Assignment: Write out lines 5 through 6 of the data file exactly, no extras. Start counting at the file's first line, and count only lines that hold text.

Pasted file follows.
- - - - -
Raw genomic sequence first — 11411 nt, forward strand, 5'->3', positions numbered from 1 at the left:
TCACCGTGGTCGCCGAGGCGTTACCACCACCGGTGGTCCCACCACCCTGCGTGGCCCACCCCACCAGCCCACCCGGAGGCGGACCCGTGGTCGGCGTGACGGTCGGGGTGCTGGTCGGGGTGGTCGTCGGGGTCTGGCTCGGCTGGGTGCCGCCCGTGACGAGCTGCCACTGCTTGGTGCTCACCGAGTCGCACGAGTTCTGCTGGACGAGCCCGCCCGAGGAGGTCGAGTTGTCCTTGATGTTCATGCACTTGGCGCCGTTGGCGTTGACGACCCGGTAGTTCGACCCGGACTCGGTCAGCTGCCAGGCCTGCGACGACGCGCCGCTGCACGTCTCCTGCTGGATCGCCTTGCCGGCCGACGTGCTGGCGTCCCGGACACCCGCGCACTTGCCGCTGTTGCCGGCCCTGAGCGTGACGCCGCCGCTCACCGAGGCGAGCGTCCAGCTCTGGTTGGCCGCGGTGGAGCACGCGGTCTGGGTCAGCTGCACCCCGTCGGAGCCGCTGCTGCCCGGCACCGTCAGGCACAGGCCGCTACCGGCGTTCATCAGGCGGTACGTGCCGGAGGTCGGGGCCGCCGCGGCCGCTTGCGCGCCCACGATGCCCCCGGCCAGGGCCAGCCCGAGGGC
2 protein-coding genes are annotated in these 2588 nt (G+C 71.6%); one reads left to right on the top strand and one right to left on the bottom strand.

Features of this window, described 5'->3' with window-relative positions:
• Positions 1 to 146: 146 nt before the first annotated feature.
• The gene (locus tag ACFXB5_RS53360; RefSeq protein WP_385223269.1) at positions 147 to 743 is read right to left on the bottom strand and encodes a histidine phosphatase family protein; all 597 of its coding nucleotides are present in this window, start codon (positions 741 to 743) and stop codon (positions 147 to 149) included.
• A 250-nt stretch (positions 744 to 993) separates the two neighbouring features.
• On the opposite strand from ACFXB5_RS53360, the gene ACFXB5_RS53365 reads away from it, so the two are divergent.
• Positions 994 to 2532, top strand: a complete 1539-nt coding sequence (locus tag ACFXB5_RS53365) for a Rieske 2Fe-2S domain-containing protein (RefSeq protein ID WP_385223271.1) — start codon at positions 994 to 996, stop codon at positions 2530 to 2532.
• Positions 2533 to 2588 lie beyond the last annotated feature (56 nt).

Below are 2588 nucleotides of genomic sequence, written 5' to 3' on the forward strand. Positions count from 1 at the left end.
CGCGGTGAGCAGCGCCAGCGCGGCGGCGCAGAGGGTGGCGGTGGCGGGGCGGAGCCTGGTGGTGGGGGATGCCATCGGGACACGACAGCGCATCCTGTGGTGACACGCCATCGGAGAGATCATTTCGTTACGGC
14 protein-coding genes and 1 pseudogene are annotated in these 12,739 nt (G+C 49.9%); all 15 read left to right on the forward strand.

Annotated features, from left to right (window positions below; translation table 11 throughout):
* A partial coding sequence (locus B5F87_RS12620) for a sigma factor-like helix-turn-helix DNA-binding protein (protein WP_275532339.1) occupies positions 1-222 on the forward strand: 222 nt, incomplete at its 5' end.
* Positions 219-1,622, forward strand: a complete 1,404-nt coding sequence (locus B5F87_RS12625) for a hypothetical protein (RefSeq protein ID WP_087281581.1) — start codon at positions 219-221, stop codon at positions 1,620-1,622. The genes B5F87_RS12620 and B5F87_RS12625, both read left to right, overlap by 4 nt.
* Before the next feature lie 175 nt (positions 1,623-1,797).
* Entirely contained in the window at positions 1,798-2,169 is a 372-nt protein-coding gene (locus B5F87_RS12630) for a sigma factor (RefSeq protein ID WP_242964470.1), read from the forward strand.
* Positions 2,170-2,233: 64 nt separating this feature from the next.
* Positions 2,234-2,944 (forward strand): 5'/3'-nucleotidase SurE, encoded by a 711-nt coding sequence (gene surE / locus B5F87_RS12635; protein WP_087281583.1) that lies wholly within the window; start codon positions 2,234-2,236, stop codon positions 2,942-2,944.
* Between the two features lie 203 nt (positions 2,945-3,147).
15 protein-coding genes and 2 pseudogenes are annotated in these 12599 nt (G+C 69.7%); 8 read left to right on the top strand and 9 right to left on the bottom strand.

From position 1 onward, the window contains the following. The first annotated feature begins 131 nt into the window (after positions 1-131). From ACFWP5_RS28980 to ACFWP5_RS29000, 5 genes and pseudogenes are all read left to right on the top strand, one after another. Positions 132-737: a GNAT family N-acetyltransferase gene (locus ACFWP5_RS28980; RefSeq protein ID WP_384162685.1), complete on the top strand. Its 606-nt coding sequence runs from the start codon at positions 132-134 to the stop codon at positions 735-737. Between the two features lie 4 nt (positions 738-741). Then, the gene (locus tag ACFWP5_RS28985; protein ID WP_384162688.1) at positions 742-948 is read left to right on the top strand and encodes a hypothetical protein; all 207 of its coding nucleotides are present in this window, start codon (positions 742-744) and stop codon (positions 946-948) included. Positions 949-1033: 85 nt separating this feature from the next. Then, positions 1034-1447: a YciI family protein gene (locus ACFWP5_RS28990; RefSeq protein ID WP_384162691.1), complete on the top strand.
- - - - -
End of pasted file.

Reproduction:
• Positions 1 to 146: 146 nt before the first annotated feature.
• The gene (locus tag ACFXB5_RS53360; RefSeq protein WP_385223269.1) at positions 147 to 743 is read right to left on the bottom strand and encodes a histidine phosphatase family protein; all 597 of its coding nucleotides are present in this window, start codon (positions 741 to 743) and stop codon (positions 147 to 149) included.